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MagiQ Technologies unveils Navajo -- the first commercial quantum cryptography system -- at DEMO 2003

MagiQ Demos Quantum Cryptography

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2/17/2003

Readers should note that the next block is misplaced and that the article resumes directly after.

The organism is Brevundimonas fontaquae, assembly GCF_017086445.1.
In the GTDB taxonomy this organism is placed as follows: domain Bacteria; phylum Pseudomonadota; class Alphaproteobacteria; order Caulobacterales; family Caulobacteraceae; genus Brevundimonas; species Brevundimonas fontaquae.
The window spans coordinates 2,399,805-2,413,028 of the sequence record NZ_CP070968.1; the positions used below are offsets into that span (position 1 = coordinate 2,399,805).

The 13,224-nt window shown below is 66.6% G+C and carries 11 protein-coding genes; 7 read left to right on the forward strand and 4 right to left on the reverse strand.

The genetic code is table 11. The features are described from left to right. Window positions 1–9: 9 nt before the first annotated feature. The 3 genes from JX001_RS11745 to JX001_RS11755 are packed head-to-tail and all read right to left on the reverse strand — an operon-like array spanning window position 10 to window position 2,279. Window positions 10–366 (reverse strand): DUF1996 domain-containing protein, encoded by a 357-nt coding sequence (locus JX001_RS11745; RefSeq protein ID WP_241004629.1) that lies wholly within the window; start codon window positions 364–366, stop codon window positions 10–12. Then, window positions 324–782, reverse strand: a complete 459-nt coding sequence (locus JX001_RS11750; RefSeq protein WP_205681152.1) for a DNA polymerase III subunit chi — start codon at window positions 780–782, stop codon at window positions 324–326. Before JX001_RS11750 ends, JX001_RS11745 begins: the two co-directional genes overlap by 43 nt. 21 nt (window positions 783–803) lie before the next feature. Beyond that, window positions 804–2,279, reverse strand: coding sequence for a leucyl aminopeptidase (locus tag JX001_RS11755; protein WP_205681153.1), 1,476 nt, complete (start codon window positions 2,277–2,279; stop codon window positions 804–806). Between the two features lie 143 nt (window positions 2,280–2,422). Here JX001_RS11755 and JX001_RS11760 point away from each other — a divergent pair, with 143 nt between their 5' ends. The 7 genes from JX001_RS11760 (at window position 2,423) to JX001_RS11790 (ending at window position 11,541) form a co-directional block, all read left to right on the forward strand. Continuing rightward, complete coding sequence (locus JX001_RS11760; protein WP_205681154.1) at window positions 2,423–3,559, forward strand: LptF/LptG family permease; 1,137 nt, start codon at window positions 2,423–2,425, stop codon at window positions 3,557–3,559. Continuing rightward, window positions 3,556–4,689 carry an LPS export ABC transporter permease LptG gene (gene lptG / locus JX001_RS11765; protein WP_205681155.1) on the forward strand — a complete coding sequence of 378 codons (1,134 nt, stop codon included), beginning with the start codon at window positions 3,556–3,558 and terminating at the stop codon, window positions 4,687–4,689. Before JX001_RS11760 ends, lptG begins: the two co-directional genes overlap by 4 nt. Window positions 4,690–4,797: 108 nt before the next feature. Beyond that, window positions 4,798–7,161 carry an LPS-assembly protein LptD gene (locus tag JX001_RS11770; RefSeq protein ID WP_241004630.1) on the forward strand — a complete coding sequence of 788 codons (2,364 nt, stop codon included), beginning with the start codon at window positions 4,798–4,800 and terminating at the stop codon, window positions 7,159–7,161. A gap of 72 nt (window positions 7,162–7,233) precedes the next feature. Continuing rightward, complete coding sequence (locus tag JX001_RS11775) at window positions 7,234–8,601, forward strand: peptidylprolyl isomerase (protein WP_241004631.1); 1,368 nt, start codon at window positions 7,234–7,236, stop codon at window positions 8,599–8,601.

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SCOTTSDALE, Ariz. & NEW YORK -- MagiQ Technologies, Inc., (www.magiqtech.com) the quantum information processing (QIP) company, today unveiled the first commercial quantum cryptography system at DEMO 2003. The successful demonstration of Navajo, MagiQ's Quantum Key Distribution (QKD) system, is the first ever public display of a working, commercially-viable quantum cryptography system. By encoding information and placing single photons into quantum superposition, Navajo delivers secure, unbreakable and future-proof key distribution at unprecedented speeds that easily integrates into organizations' existing technology infrastructures. MagiQ today also officially announced the Navajo beta program, which currently includes ten sites within financial institutions, businesses and service providers across the United States. For additional information on the program or to become a beta site, please visit http://www.magiqtech.com/about/navajo.php. "We are honored to have been selected to publicly demonstrate Navajo for the first time ever to the attendees of DEMO 2003," said Bob Gelfond, founder and CEO of MagiQ. "We've been focused on taking the huge business benefits that have been promised by QKD in the lab, most notably unbreakable key distribution, and integrating the technology with the customer requirements that our beta sites have dictated. As the attendees of the event have seen, the result is an affordable solution that applies the principles and associated benefits of quantum cryptography with the requirements for the solution to be as plug and play as possible into organizations' existing IT infrastructures." The fundamental part of any cryptographic protocol is the encryption key - a string of random bits that are used to encode the data to be communicated between the parties. Exchanging this key with absolute certainty that it has not been "overheard" is a challenging task, and the solution to this problem lies in QKD. The security of quantum cryptography lies in its ability to exchange the encryption key with absolute security. By encoding the encryption key photon by photon and having more than one piece of information on each photon, quantum mechanics guarantees that the act of an eavesdropper intercepting a photon, even just to observe or read, irretrievably changes that photon. Therefore, the eavesdropper can neither copy nor clone a photon nor read more than one piece of information without destroying the other piece. This arises from Heisenberg's Uncertainty Principle: an eavesdropper listening in on the key distribution channel will necessarily leave traces -- and the more information the eavesdropper obtains, the greater the detectable disturbances. Consequently, the communicating parties can use part of their key to determine the presence of an eavesdropper and only use the key if appropriate. The use of continuous symmetrical quantum key regeneration and truly random numbers makes the data encryption absolutely secure. "MagiQ's Quantum Key Distribution system is at the forefront of new security technologies and provides unbreakable security, based on the laws of physics rather than mathematical algorithms," said Chris Shipley, executive producer of DEMO 2003. "The ability to constantly exchange encryption keys with absolute security is a huge benefit for security-conscious organizations in government and businesses with high-value intellectual property. I am delighted to have MagiQ unveil its next-generation security system at DEMO, as it's sure to play an active role in protecting our corporate and national IT infrastructures." Today's encryption solutions rely solely on computational difficulty for their security. The assumption is that it would take thousands of years of computer time to decrypt these messages using brute-force or various decryption algorithms. However, as computing power continues its dramatic rise, and new algorithms are developed, today's secrets could become vulnerable in the future - presenting major threats to countries' national security, corporations' intellectual property and confidential information in general. QKD is designed to provide security assurance for the long term, since it relies not on ever-changing computational difficulty, but on the fixed principles of physics. The Navajo QKD system cannot be cracked using mathematical algorithms or brute-force attacks. MagiQ Technologies Inc.

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